The St. Augustine boys' lacrosse team is a magnet not just for talented players, but for fanatics and students of the game.
So it's no surprise that the Hermits' defensive scheme is just a bit more advanced than most.
St. Augustine's zone defense, as opposed to the more typical man-to-man, requires structure, discipline, and a better understanding of the game.
If it works, the defense can dictate the flow of the game and the looks that it sees.
But the players have to be smart and cohesive.
For Hermits goalie Ernie Alvino, the game becomes like a chess match. It's often up to him to position his defenders, to read the offense, and to counteract.
"Not only do you have to know your job, but you have to know what everyone else is doing," he said. "Everyone on defense is constantly focused on working together.
"And I like that. I like the communication aspect of it, I like directing traffic on the field, setting things up so that I'm seeing shots that I know I can make a save on."
Alvino thrives on the cerebral aspect of lacrosse. Hermits coach J.C. Valore calls him "one of the smartest kids in the school."
The senior thinks outside the box on and off the field; it's part of what led him to St. Augustine in the first place - despite a 90-minute round-trip commute every day from Mullica Hill.
Alvino, an Air Force Academy recruit, has shown marked improvement since taking over the starting goalie spot as a sophomore, and much of that is owed to his advanced ability to see the game and to lead his team.
"Ernie has definitely developed into not only a strong goalie for us but a presence for our defense and a leader on our team," Valore said.
"He's gotten quicker, he's gotten stronger. And he's calculated in the way he relays information to the defense. I think his intelligence plays a big role in that. Ultimately, it really helps out that he can break down not just what an offense is doing but relay it to the defense in a way that's effective."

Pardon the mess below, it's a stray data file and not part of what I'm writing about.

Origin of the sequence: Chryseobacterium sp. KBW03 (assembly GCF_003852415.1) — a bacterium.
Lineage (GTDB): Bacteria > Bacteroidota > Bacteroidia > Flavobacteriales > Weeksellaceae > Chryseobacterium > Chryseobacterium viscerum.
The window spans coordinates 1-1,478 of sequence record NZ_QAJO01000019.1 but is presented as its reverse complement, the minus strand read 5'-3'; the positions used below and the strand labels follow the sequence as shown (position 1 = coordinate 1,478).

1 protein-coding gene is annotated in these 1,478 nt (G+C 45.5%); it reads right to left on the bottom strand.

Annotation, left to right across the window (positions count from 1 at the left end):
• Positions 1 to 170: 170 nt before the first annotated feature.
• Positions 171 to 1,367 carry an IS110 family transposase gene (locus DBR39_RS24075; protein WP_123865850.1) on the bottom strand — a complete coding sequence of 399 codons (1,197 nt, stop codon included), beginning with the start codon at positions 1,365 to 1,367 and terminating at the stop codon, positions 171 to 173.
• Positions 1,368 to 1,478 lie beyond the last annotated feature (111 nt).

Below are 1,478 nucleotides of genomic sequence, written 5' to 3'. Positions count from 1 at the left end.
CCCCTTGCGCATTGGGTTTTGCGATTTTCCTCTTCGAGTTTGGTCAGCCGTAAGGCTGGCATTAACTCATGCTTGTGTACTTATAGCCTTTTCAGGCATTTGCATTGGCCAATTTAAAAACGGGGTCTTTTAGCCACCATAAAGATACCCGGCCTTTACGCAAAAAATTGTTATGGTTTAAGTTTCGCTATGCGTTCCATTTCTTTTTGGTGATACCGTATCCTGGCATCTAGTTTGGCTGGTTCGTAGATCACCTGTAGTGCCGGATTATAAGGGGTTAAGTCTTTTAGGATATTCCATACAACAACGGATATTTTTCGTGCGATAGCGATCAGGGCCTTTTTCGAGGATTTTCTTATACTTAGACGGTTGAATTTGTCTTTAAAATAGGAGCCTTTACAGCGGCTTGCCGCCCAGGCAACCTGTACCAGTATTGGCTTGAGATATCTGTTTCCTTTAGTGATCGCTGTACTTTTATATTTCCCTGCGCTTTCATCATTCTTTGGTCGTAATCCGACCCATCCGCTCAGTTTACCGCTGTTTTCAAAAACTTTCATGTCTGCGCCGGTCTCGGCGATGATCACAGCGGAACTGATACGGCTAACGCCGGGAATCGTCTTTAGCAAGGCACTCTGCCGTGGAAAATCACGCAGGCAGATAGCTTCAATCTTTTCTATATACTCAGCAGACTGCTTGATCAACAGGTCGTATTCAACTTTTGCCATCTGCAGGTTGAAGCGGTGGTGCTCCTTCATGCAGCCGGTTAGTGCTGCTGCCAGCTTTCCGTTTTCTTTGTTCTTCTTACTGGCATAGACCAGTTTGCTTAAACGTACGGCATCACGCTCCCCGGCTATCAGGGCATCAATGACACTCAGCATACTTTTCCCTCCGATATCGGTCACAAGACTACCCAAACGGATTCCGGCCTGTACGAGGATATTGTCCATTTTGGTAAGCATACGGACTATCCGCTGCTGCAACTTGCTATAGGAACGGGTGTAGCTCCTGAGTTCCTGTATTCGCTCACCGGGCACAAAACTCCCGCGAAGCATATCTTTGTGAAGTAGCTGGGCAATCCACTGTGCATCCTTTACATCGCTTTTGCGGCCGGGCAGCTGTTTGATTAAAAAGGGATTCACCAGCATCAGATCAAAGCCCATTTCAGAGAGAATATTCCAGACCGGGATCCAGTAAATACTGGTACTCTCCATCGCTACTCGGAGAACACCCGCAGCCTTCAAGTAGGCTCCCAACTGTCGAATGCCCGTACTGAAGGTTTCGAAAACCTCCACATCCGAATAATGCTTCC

Last year Alvino was a key piece to a defense that did not allow double-digit goals in any of its 23 games. That's particularly impressive considering the Hermits play an independent schedule featuring some of the top programs in the country.
As a junior, Alvino recorded 117 saves and a 5.12 goals-against average.
This year, he is a leader on a team with 11 seniors - a team with high hopes despite yet another grueling schedule.
As usual, St. Augustine is using a loaded regular season to prepare for a Non-Public A tournament that includes national powers such as Bergen Catholic and Delbarton.
"We all want to bring the first state title back to Richland, and I think this year we have a great shot at it," Alvino said. "Personally, I like the challenge. It's what we worked so hard for in the offseason."
Alvino talks about the pride he has in his school and the family atmosphere that makes his commute to St. Augustine worth it.
It's similar to what he felt the first time he visited the Air Force Academy.
Alvino, who thinks he might want to be a civil engineer, had never considered military service and was a bit apprehensive at first. But - true to his nature - he decided to reflect on an option that few ever really consider.
"I thought about it, and then I thought about it some more," he said. "I just realized that I wanted something more than just a regular college experience. I wanted to do something with a purpose. I wanted to do something that matters and that helps people.
"When I went out there for my first visit, I talked to a lot of the kids about how they felt when they were in my shoes. A lot of their feelings were the same as what I was feeling, and that kind of calmed my nerves a little bit, and really made me think this was the right decision."
So while many high school seniors will end up on a beach, relaxing after graduation, Alvino will report to basic training on June 25.
It's an unlikely choice, and there are certainly easier paths he could have taken.
But it's the kind of decision that has worked for Alvino in the past - and there's every reason to expect that trend to continue.